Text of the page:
I need to admit that I remixed that title several different times in 2015 (it was a busy year). I now know that sometimes book publisher folks send agents looking for “talent” at academic conferences. She was a lovely gal, and she bought me a coffee. So tell me, she said, who is your ideal reader?

Anyone who thinks I remind them of Joan Didion?, I thought. Community college leaders who are looking for ways to substantiate funding for professional development centered on OER. I want leaders to care about adjuncts since they teach most of our courses, I said oh-so-academically.

Describe your perspective on OER. What’s your most effective method of gaining that audience’s attention?

I stand up on the table like Sally Field as Norma Rae with a sign that says UNION & OER, I thought.

Well, I try to understand their local barriers to this kind of radical change in pedagogy. I try to empathize. I talk about decreasing textbook costs as a catalyst for major change in higher education. I think this movement will progress in three phases. We’ll start with textbook costs, then we’ll address pedagogy, and then we’ll save adjunct teachers from burnout. It’s not that cut and dry, of course. There’s more to it than that, and it’s not a linear progression of transformation. It may not happen in my lifetime. When I can, I generate data from both the students and the teachers, I said oh-so-academically.

Hmm. So let me get this straight, how does OER connect to professional development? How does a teacher put a line on her CV about this work?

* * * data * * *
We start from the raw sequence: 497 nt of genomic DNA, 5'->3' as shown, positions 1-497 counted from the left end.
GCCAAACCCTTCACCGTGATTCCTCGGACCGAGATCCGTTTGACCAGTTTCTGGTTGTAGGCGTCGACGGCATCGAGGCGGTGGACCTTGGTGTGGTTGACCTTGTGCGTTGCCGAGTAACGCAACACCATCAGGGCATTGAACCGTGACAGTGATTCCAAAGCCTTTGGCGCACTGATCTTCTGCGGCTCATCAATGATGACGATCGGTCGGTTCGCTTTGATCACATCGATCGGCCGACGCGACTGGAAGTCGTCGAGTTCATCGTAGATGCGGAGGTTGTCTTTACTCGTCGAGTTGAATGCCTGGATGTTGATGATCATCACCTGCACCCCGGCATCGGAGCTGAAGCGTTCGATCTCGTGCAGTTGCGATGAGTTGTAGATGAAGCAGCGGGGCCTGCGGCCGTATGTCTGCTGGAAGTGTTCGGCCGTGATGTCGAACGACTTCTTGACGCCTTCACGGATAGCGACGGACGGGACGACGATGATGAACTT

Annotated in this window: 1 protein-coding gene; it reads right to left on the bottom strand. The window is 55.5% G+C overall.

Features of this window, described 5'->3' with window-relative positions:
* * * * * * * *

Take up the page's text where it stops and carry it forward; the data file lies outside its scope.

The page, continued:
Somedays, I think CV should stand for Crap-tastic Vocation instead of Curricula Vitae, but I didn’t say that. Well, it’s not work that is directly valued by institutions at this point in time, but I believe in the future it will be. Someday. In the meantime, it’s the only meaningful professional development that I see that directly connects to the student experience. More importantly, it’s the only radical choice for adjuncts seeking true academic freedom in horrific labor conditions. I don’t have the data to support this, but I’d like to tell a story about why this work is valuable. How I’ve witnessed real change in the way people teach.

Okay, she said, so would you provide a business plan or some sort of metric for administrators to follow? Do you have charts that would accompany your narrative?

Who would ruin a good story with a chart or a business plan for the love of cats? Sheesh! The Quant Kills The Qual in My Heart: A Memoir. No. If that’s something you think is necessary, I think I could create something like that with a little help of my friends. (Oh my gawd, I’m citing Ringo Starr. Deep swallow of the coffee to end this meeting. I looked at my watch).

Chances are, if we publish this book, she said, it will take three years or more to publish. How will you work to keep this idea relevant in the meantime?

Wow. Is it too early to start drinking? I started packing up my things. I’m not sure what I’m doing is like that. I don’t own this idea–there is a community of people who care about these goals. Hopefully in four years things will be a lot different than they are now. Somebody somewhere could have a much better idea than me, and I’ll help them.